Bangkok’s buzz wins corporate visitors

Posted on September 5, 2012

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No one really talks about it, but every week Bangkok’s top-ranked hotels play host to hundreds of corporate seminars and meetings.

Rain or shine, corporate delegates, mainly in their 20s or 30s, head for the Thai capital for presentations, sales pitches and seminars designed to motivate Asia/Pacific marketing and business development teams.

If they could cast a vote for their favourite meeting city, the bets would stack up for Bangkok to beat its competition by a considerable distance.

Corporations recognise Bangkok’s pull and when its competitive hotel prices are dropped into mix, it’s a hard act to beat.

An executive working for an international corporation in technology estimated the company organised around 10 seminars monthly and as long as Bangkok’s political environment remained stable it was the first choice ahead of Kuala Lumpur.

Hoteliers might be tempted to point to their facilities, meeting packages and their five-star service as the main reasons for success. They have a point the city’s hotels are as fine as they get and the rates a steal. But there is much more to Bangkok’s magnetism that helps to make this city one of the most popular venues for corporate meetings. It has a buzz to its lifestyle and entertainment.

For example, Bangkok scores high points in surveys that tap the opinions of expatriates on the most liveable capital cities in Asia/Pacific. They are attracted to the city’s vibrant lifestyle.

A recent Mastercard survey measuring travel trends suggested Bangkok will close this year as the third most popular city for travel after London and New York. It will top the charts of Asia Pacific cities with an estimated 12.2 million trips worth an annual spend of around US$19.3 billion.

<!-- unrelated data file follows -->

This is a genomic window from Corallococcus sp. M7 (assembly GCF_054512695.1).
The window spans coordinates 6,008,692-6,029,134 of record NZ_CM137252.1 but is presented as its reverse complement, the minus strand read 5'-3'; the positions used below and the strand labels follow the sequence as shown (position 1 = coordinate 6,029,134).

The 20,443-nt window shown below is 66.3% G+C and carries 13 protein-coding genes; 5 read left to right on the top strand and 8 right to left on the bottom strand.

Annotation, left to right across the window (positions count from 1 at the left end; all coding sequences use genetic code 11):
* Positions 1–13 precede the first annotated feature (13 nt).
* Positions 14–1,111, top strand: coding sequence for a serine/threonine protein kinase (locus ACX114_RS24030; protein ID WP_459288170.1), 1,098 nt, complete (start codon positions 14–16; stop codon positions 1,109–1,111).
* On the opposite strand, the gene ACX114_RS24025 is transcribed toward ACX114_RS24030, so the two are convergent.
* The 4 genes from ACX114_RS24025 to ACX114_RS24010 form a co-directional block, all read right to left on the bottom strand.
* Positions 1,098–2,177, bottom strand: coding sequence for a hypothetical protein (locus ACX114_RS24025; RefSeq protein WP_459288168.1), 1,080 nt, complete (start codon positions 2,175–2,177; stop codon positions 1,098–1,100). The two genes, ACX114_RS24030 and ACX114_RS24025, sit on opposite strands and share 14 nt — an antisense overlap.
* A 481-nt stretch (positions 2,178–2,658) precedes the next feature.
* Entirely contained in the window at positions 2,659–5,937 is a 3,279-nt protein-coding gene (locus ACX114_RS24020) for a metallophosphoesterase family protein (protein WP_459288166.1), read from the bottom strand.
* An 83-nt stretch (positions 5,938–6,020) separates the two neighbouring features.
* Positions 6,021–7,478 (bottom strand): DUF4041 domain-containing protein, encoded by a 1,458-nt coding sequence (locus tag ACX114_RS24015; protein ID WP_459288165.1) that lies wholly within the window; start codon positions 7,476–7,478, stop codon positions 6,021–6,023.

In a word Bangkok has  buzz. Corporations might demand delegates’ full attention during the seminar, but Bangkok’s versatile entertainment scene grabs their attention after the sun sets. That’s good for business and encourages a positive environment for a seminar and happy delegates.

New generation entertainment is right there at the top rather than jaded bar lands that attracted the crowds in the 80s and 90s and gave the capital’s night life a negative image.

Today, the choice is more likely to be a street of chic restaurants, spas, wine bars and late-night drinking spots with rock bands than the jaded bar strips of Patpong, Soi Cowboy and Soi Nana.

On the golden mile of Sukhumvit Road’s five-star hotels, Soi 11 is referred to the as the new entertainment hub. Like most trends in Bangkok it was not planned by city authorities, or real estate developers. It evolved, slowly hardly warranting a mention.

Once the corporate meetings close, the second phase of networking begins in wine bars and chic restaurants. There are some unusual choices – a tapas bar in Soi 11 that has a comprehensive wine list at reasonable prices. Then there is a Peruvian restaurant and bar at a location called Above 11, which reflects the trend to create roof-top bars, where you can spend the cocktail hour enjoying the view of the busy tourist district below. Another roof-top venue is the Nest on Phoenix. The soi is packed with boutique hotels, spas, garden restaurants, a few quaint open-air Thai bars and even a teak house offering home-stay accommodation.